Right now [VR] is spreading across the board and understanding what’s working and how are audiences reacting [?], and also how do we reach audiences [?] and that also comes in the spectrum too, and I think we just also talked about this, but we think of it a bit of a pyramid, that the smallest set of people with the high-end headsets, the high imprint because it’s going to take a little bit longer for that to adapt, and Oculus also powers the Samsung Gear VR and there’s about 5 million Gear VR’s out there, so that’s a wider audience, that’s a more accessible audience – that’s more the audience that we think all of us are created for, and then the largest one, which Facebook bought Oculus, so Facebook with 1.8 billion people. So, then – how do you use all those resources, you mentioned Youtube, how do you use all those resources to find that audience and what portion can we use 360 that goes on Facebook, that gets people’s other experiences, so we think about all of that,” explained Yelena Rachitsky, Creative Producer, Experiences, Oculus VR.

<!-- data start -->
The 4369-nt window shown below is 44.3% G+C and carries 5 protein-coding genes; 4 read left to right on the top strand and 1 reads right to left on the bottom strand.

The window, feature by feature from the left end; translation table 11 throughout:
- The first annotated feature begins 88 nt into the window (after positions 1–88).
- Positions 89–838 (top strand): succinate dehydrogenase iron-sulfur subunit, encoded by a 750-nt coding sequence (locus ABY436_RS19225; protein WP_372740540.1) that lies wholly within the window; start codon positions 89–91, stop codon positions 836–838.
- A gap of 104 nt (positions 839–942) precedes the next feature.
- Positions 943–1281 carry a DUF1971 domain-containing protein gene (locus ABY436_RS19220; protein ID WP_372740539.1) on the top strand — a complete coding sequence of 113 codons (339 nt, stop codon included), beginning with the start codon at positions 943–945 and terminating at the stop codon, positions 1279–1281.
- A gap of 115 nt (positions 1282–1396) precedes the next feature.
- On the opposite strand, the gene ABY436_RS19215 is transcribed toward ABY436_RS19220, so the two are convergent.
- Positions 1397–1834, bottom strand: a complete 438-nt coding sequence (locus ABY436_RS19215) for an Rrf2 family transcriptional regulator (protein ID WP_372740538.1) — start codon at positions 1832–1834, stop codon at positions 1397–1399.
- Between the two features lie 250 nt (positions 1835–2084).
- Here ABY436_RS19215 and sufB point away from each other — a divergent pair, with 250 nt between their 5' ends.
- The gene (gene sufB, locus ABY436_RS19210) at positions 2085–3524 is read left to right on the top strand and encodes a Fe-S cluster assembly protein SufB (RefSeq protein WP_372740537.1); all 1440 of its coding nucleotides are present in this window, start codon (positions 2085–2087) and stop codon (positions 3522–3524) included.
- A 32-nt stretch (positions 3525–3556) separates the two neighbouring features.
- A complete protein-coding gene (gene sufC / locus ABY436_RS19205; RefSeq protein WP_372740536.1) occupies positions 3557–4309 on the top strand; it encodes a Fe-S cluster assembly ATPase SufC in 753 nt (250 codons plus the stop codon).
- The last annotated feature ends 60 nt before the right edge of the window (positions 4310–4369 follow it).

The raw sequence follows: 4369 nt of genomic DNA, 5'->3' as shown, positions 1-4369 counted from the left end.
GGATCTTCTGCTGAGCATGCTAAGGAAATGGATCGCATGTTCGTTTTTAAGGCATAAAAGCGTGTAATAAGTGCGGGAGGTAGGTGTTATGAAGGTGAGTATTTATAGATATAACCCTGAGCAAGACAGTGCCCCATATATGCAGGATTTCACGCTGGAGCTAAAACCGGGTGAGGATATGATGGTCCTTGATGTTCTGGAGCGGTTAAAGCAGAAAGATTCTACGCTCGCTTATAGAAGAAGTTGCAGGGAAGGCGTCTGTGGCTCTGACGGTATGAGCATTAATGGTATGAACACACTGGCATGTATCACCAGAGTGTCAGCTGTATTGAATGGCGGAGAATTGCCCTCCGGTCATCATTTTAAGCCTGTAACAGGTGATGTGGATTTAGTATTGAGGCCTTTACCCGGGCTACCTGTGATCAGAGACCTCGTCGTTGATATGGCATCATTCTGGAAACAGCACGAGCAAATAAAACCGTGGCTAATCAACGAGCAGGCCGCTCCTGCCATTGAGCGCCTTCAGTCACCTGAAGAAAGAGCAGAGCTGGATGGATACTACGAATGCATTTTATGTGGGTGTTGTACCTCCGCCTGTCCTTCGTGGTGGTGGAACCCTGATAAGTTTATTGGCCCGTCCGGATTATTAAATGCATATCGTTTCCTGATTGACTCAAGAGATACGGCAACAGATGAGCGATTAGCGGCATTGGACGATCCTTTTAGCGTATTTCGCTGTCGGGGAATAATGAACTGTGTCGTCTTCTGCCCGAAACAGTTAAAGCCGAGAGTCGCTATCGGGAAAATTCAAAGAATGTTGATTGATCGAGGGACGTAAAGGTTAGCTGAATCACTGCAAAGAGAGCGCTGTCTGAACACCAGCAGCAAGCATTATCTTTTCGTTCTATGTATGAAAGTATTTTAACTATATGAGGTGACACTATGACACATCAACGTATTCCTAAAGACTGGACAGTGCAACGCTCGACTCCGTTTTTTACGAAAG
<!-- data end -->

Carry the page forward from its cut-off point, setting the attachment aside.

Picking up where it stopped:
As [further] developments of VR and AR started to be explained and unraveled, The Sundance Film Festival’s New Frontier, which has become a hot bed for showing off VR advancements, held in Park City, Utah, from Jan 19 – 29 was brought up.
“I’ve been going to Sundance a lot of years and I think New Frontier, who knows better than me [?], has been around I think ten or eleven years, something like that now. For eight years, I was like one of the only people that was super interested in what was going on at New Frontier, it was like pulling teeth, [trying] to get people to go, it was sort of far away in a warehouse with all kinds of super immersive [unique] stuff. I was super interested in it, but others were like – I can’t be bothered, then a couple of years ago – it was like this little match that we kept trying to light, saying there’s a bigger world out there, in terms of what immersive entertainment and immersive experiences can bring. Like the match became a bomb fire and suddenly there is all this creative energy and this creative spirit of all kinds of different people and there’s this culture that starts developing and now were kind of three years into the VR’s sort of ka-boom moment, and this year it was just unbelievable, so they had to take over a whole another space and make sort of a mini VR theme park that we sort of strategized with and it worked. It just shows you that when this sort of moment of excitement catches and everybody sort of sees what some of the early people saw [early], there’s no stopping it, and now I feel like we’re kind of at non stopping point,” eloquently explained Ted Schilowitz, Futurist, 20th Century Fox.